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For more more information, contact our Neurosurgery Serice at:
The Pediatric Neurosurgery service at MassGeneral Hospital for Children diagnoses and treats all neurosurgical conditions of infants, children and adolescents. The team has special expertise in the management of:
The Francis H. Burr Proton Therapy Center at Massachusetts General Hospital is one of only six proton therapy centers in the United States. Proton radiation therapy allows radiation to be directed to a very limited area, which reduces potential damage to adjacent, healthy tissues. This is critical in all patients, but particularly true for pediatric patients where long-term effects on growth and development must be considered very carefully.
Acoustic neurinoma, also referred to as acoustic neuroma or vestibular schwannoma, is a non-cancerous tumor that may develop from an overproduction of Schwann cells that press on the hearing and balance nerves in the inner ear.
Acute spinal cord injury (SCI) is a traumatic injury that either results in a bruise (also called a contusion), a partial tear, or a complete tear (called a transection) in the spinal cord.
An aneurysm is a bulging, weakened area in the wall of a blood vessel resulting in an abnormal widening or ballooning greater than 50 percent of the normal diameter
Ataxia telangiectasia is a rare childhood disease that affects the nervous system and some other body systems.
A brain tumor is an abnormal growth of tissue in the brain. The tumor can either originate in the brain itself, or come from another part of the body and travel to the brain (metastasize). Brain tumors may be classified as either benign (non-cancerous) or malignant (cancerous), depending on their behavior.
A Chiari malformation is a congenital defect in the area of the back of the head where the brain and spinal cord connect.
The risk for breast cancer, gastrointestinal cancers, and thyroid cancer is increased with Cowden syndrome, a rare autosomal dominant disorder that is also associated with a number of specific noncancerous features.
Craniosynostosis is a condition in which sutures close too early, causing problems with normal brain and skull growth.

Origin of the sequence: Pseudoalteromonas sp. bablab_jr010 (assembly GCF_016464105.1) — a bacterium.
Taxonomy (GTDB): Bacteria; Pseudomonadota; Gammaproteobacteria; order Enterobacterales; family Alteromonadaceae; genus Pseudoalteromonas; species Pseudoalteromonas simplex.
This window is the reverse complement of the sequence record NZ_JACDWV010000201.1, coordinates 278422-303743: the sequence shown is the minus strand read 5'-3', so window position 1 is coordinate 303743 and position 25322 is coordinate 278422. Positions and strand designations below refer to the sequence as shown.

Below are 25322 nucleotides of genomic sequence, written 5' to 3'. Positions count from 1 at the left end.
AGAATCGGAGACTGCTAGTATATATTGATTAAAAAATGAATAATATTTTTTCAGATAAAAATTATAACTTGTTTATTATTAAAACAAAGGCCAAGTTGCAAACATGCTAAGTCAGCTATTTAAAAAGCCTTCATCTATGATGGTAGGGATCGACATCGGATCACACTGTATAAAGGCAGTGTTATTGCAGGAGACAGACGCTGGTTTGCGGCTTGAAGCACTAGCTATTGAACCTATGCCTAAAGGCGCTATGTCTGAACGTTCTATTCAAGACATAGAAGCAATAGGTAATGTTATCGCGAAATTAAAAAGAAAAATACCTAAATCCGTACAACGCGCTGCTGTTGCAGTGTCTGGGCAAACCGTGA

Epilepsy is a neurological condition involving the brain that makes people more susceptible to having seizures.
A head injury is a broad term that describes a vast array of injuries that occur to the scalp, skull, brain, and underlying tissue and blood vessels in the head.
Hydrocephalus is a condition in which there is excessive fluid in and around the brain.
Landau-Kleffner syndrome (also called infantile acquired aphasia, acquired epileptic aphasia or aphasia with convulsive disorder) is a language disorder characterized by the gradual or sudden loss of the ability to use or comprehend spoken language.
Lumbar disc disease occurs in the lumbar area of the spine. As discs degenerate, fragments of the disc material can press on the nerve roots located just behind the disc space, causing pain, numbness or changes in sensation.
Neurocutaneous syndrome is a broad term for a group of neurologic disorders that can cause tumors to grow inside the brain, spinal cord, organs, skin and skeletal bones.
The following problems are often associated with a neurogenic bladder: urine leakage, urine retention, damage to the tiny blood vessels in the kidney, and infection of the bladder or ureters.
Acute spinal cord injury (SCI) is due to a traumatic injury that can either result in a bruise (also called a contusion), a partial tear, or a complete tear (called a transection) in the spinal cord.
For years, doctors could not determine why Olivia Renzi, 17, was growing so rapidly. She was much taller than other children her age and wasn’t developing normally. In 2013, her mother knew something wasn’t right, so she brought her then 14-year-old daughter to MGHfC. Olivia was diagnosed with gigantism, a rare growth disorder, but the diagnosis taught her to tap into a source of inner strength she didn't know she had.
The Neuroscience Center at MassGeneral Hospital for Children is a growing program designed to accelerate research and provide state-of-the-art care for children with neurological disorders.
Wang Ambulatory Care Center
To schedule an appointment with a MassGeneral for Children pediatric specialist, please call 888-644-3248 or complete our online appointment form to request an appointment.
Physicians may call 888-644-3211 or use the online referral form and the Access & New Appointment Center will call your patient within 1 business day.
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